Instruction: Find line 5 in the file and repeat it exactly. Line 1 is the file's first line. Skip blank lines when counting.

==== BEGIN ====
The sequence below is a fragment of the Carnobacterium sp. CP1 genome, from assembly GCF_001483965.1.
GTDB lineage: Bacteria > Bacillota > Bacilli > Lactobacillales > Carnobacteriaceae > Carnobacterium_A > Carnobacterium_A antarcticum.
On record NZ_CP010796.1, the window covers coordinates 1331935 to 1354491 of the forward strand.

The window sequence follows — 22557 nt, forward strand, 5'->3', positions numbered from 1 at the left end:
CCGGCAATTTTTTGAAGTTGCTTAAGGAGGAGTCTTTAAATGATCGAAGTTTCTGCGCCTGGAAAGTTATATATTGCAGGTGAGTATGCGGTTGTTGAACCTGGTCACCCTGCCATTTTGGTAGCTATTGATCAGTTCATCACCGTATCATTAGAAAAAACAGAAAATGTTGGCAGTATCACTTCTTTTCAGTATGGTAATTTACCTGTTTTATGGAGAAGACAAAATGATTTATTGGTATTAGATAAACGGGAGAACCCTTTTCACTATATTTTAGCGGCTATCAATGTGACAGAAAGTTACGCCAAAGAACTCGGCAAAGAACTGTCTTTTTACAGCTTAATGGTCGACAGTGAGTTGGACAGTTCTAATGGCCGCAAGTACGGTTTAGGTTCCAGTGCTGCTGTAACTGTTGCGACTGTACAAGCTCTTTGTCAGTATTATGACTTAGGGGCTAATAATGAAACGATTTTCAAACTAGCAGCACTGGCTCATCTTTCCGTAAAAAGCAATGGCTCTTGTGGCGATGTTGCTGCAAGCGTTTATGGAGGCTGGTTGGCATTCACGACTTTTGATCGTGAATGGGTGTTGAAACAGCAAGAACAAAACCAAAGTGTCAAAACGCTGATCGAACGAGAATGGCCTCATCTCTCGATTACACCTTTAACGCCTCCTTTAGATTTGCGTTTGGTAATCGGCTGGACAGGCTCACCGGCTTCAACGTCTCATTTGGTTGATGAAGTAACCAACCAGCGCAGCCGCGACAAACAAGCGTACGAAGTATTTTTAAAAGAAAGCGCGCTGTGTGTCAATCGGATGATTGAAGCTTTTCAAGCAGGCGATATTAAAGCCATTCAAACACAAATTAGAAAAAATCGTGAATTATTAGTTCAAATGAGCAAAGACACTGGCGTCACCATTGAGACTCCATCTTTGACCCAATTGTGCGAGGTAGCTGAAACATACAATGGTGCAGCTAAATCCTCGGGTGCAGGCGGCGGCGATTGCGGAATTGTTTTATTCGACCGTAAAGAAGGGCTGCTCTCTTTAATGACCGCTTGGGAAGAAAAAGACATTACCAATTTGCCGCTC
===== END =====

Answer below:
CCGGCAATTTTTTGAAGTTGCTTAAGGAGGAGTCTTTAAATGATCGAAGTTTCTGCGCCTGGAAAGTTATATATTGCAGGTGAGTATGCGGTTGTTGAACCTGGTCACCCTGCCATTTTGGTAGCTATTGATCAGTTCATCACCGTATCATTAGAAAAAACAGAAAATGTTGGCAGTATCACTTCTTTTCAGTATGGTAATTTACCTGTTTTATGGAGAAGACAAAATGATTTATTGGTATTAGATAAACGGGAGAACCCTTTTCACTATATTTTAGCGGCTATCAATGTGACAGAAAGTTACGCCAAAGAACTCGGCAAAGAACTGTCTTTTTACAGCTTAATGGTCGACAGTGAGTTGGACAGTTCTAATGGCCGCAAGTACGGTTTAGGTTCCAGTGCTGCTGTAACTGTTGCGACTGTACAAGCTCTTTGTCAGTATTATGACTTAGGGGCTAATAATGAAACGATTTTCAAACTAGCAGCACTGGCTCATCTTTCCGTAAAAAGCAATGGCTCTTGTGGCGATGTTGCTGCAAGCGTTTATGGAGGCTGGTTGGCATTCACGACTTTTGATCGTGAATGGGTGTTGAAACAGCAAGAACAAAACCAAAGTGTCAAAACGCTGATCGAACGAGAATGGCCTCATCTCTCGATTACACCTTTAACGCCTCCTTTAGATTTGCGTTTGGTAATCGGCTGGACAGGCTCACCGGCTTCAACGTCTCATTTGGTTGATGAAGTAACCAACCAGCGCAGCCGCGACAAACAAGCGTACGAAGTATTTTTAAAAGAAAGCGCGCTGTGTGTCAATCGGATGATTGAAGCTTTTCAAGCAGGCGATATTAAAGCCATTCAAACACAAATTAGAAAAAATCGTGAATTATTAGTTCAAATGAGCAAAGACACTGGCGTCACCATTGAGACTCCATCTTTGACCCAATTGTGCGAGGTAGCTGAAACATACAATGGTGCAGCTAAATCCTCGGGTGCAGGCGGCGGCGATTGCGGAATTGTTTTATTCGACCGTAAAGAAGGGCTGCTCTCTTTAATGACCGCTTGGGAAGAAAAAGACATTACCAATTTGCCGCTC